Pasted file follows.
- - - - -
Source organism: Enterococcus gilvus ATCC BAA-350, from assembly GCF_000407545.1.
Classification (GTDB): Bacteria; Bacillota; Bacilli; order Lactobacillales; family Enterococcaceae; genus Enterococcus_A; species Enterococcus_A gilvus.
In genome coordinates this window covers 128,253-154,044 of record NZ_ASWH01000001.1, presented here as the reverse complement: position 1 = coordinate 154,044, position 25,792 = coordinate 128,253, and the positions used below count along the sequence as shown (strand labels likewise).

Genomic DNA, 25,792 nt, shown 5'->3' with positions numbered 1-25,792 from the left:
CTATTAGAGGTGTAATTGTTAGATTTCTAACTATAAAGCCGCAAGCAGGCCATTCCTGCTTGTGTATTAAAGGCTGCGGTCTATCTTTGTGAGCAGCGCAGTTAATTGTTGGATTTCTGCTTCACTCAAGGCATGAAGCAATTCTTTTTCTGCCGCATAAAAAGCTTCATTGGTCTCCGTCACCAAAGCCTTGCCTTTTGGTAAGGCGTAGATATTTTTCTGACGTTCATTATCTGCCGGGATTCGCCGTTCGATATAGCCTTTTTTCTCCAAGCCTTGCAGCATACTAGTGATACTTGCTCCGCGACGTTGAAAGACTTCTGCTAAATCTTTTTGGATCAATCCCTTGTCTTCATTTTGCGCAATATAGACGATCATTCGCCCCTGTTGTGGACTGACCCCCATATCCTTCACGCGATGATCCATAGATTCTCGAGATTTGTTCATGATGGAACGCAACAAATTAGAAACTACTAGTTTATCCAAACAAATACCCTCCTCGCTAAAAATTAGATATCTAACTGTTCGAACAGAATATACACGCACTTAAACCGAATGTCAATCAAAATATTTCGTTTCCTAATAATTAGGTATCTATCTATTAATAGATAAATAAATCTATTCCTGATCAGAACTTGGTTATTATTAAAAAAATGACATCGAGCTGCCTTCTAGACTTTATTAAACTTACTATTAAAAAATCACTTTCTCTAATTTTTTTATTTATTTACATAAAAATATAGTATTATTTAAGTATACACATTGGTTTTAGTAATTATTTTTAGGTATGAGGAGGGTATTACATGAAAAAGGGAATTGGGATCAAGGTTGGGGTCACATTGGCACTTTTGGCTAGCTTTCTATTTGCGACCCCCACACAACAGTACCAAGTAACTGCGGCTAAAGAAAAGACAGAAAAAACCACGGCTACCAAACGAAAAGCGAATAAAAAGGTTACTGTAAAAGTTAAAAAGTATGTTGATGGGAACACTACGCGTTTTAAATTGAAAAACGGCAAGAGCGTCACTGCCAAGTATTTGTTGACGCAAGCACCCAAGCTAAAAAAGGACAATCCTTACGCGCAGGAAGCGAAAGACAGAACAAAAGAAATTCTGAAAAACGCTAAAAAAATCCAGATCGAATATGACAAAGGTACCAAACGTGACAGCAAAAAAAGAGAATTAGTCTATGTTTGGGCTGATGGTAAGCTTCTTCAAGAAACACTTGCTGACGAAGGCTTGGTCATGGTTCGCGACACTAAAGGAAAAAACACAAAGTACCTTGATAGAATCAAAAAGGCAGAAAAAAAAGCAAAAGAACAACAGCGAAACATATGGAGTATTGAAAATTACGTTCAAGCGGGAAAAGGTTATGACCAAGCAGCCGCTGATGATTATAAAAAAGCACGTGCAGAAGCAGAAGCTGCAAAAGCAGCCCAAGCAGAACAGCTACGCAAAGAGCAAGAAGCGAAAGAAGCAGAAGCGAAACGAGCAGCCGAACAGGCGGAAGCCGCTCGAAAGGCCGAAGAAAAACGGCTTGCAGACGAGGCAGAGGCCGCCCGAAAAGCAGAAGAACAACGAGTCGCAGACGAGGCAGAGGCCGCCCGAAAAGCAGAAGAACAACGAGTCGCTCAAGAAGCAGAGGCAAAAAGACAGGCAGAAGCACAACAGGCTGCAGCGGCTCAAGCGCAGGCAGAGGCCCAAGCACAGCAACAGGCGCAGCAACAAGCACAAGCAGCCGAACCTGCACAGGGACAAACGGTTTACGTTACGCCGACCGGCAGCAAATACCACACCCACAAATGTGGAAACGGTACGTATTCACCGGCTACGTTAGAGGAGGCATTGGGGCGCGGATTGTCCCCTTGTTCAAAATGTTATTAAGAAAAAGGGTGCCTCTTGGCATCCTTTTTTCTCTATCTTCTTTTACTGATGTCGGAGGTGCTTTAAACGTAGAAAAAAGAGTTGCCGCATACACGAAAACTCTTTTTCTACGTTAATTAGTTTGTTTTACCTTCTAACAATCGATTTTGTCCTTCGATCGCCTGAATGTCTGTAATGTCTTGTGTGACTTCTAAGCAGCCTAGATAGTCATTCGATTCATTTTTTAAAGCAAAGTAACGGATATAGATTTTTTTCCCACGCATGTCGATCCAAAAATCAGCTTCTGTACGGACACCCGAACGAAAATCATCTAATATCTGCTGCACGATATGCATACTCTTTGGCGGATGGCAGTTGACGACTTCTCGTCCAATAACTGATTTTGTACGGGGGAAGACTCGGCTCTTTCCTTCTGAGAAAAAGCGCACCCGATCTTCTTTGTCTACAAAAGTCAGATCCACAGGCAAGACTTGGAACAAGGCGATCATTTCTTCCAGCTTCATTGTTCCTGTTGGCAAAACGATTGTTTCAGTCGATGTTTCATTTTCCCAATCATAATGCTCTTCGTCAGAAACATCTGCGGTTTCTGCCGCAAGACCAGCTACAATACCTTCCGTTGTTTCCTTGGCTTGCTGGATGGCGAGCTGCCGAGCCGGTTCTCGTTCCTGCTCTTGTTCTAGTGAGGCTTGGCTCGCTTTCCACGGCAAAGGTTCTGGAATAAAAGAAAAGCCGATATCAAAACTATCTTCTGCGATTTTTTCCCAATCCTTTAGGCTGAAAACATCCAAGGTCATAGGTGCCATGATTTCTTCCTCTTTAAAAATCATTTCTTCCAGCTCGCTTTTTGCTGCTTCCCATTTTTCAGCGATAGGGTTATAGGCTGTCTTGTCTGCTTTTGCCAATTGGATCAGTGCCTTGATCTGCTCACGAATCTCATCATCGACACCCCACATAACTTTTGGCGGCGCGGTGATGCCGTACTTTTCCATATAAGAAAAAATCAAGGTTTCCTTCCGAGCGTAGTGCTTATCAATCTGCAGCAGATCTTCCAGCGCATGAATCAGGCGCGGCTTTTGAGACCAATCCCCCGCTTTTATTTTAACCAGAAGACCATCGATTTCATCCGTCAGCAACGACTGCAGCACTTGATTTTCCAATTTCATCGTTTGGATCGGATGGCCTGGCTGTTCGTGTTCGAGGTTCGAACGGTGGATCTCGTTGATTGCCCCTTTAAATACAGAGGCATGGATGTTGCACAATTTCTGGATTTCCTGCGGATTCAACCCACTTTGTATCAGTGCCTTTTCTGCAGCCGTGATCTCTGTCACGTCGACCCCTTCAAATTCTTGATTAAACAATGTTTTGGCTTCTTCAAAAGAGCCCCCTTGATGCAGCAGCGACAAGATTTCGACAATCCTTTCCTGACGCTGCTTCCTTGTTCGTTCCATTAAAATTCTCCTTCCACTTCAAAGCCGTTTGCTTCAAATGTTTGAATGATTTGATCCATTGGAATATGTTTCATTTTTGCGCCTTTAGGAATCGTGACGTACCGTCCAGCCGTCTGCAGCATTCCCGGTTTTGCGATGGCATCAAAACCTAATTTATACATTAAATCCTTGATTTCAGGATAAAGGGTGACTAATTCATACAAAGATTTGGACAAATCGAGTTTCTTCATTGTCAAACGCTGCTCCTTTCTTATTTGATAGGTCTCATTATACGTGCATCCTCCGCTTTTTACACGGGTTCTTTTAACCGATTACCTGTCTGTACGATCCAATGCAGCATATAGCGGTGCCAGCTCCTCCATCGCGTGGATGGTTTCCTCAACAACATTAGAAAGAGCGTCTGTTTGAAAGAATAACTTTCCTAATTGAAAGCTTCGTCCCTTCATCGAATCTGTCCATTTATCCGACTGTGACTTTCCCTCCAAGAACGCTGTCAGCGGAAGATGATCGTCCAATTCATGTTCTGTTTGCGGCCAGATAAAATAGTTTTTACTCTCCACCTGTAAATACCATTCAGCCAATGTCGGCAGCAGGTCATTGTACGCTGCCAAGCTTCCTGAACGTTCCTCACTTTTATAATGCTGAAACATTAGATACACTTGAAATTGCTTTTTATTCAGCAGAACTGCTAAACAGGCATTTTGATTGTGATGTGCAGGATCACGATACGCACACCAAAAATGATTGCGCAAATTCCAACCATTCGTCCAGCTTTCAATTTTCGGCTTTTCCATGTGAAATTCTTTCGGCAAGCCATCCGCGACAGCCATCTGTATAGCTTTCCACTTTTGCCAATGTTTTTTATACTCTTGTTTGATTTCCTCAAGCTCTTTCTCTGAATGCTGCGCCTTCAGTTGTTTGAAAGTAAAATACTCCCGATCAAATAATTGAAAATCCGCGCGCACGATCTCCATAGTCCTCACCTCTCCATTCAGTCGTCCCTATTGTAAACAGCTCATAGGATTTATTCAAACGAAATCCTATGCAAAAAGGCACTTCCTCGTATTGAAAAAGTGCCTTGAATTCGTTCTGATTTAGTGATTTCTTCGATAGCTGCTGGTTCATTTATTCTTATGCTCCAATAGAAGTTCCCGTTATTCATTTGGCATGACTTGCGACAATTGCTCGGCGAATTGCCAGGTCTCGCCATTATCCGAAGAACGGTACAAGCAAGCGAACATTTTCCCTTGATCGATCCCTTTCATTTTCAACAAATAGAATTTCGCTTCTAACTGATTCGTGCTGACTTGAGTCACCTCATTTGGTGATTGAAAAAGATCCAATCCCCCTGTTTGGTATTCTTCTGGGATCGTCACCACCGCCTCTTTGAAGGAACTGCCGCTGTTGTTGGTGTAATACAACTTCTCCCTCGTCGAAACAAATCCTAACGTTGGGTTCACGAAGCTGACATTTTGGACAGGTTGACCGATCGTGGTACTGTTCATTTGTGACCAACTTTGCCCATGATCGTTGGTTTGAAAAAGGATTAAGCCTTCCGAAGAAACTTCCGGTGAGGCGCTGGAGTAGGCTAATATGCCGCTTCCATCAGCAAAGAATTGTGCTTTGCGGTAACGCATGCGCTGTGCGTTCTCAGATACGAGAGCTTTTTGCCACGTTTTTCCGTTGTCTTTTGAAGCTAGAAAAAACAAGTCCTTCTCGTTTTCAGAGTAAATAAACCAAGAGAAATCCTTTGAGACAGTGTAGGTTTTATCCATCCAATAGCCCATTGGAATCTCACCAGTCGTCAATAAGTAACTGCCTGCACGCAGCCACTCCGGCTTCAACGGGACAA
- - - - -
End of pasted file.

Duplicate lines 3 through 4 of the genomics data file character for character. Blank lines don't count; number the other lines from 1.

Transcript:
In genome coordinates this window covers 128,253-154,044 of record NZ_ASWH01000001.1, presented here as the reverse complement: position 1 = coordinate 154,044, position 25,792 = coordinate 128,253, and the positions used below count along the sequence as shown (strand labels likewise).

Genomic DNA, 25,792 nt, shown 5'->3' with positions numbered 1-25,792 from the left: